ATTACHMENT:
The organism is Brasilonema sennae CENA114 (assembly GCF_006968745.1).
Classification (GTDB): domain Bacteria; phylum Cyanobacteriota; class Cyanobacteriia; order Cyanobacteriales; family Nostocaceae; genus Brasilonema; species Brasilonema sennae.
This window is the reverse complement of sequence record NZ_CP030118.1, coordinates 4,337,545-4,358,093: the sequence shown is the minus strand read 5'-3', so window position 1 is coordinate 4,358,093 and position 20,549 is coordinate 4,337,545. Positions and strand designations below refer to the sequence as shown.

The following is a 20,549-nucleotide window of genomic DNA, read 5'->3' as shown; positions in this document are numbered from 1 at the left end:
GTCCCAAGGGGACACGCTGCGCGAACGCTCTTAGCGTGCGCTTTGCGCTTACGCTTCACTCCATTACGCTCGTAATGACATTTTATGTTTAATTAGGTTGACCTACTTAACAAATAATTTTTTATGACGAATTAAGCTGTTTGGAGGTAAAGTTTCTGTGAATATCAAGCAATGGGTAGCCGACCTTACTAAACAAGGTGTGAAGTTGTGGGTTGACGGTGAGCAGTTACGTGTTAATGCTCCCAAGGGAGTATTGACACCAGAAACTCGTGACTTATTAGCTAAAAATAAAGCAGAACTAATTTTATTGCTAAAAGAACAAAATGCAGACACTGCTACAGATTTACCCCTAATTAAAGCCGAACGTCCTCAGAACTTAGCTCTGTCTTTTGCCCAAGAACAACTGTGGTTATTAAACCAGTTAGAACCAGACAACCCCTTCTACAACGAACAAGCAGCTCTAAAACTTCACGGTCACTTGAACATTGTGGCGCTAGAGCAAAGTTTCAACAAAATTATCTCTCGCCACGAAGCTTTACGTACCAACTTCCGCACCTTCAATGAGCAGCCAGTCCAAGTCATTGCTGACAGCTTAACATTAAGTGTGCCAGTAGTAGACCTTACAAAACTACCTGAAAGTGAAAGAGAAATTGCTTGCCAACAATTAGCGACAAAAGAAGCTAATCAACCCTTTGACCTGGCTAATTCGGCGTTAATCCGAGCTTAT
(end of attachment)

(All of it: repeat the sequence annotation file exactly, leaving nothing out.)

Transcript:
The organism is Brasilonema sennae CENA114 (assembly GCF_006968745.1).
Classification (GTDB): domain Bacteria; phylum Cyanobacteriota; class Cyanobacteriia; order Cyanobacteriales; family Nostocaceae; genus Brasilonema; species Brasilonema sennae.
This window is the reverse complement of sequence record NZ_CP030118.1, coordinates 4,337,545-4,358,093: the sequence shown is the minus strand read 5'-3', so window position 1 is coordinate 4,358,093 and position 20,549 is coordinate 4,337,545. Positions and strand designations below refer to the sequence as shown.

The following is a 20,549-nucleotide window of genomic DNA, read 5'->3' as shown; positions in this document are numbered from 1 at the left end:
GTCCCAAGGGGACACGCTGCGCGAACGCTCTTAGCGTGCGCTTTGCGCTTACGCTTCACTCCATTACGCTCGTAATGACATTTTATGTTTAATTAGGTTGACCTACTTAACAAATAATTTTTTATGACGAATTAAGCTGTTTGGAGGTAAAGTTTCTGTGAATATCAAGCAATGGGTAGCCGACCTTACTAAACAAGGTGTGAAGTTGTGGGTTGACGGTGAGCAGTTACGTGTTAATGCTCCCAAGGGAGTATTGACACCAGAAACTCGTGACTTATTAGCTAAAAATAAAGCAGAACTAATTTTATTGCTAAAAGAACAAAATGCAGACACTGCTACAGATTTACCCCTAATTAAAGCCGAACGTCCTCAGAACTTAGCTCTGTCTTTTGCCCAAGAACAACTGTGGTTATTAAACCAGTTAGAACCAGACAACCCCTTCTACAACGAACAAGCAGCTCTAAAACTTCACGGTCACTTGAACATTGTGGCGCTAGAGCAAAGTTTCAACAAAATTATCTCTCGCCACGAAGCTTTACGTACCAACTTCCGCACCTTCAATGAGCAGCCAGTCCAAGTCATTGCTGACAGCTTAACATTAAGTGTGCCAGTAGTAGACCTTACAAAACTACCTGAAAGTGAAAGAGAAATTGCTTGCCAACAATTAGCGACAAAAGAAGCTAATCAACCCTTTGACCTGGCTAATTCGGCGTTAATCCGAGCTTAT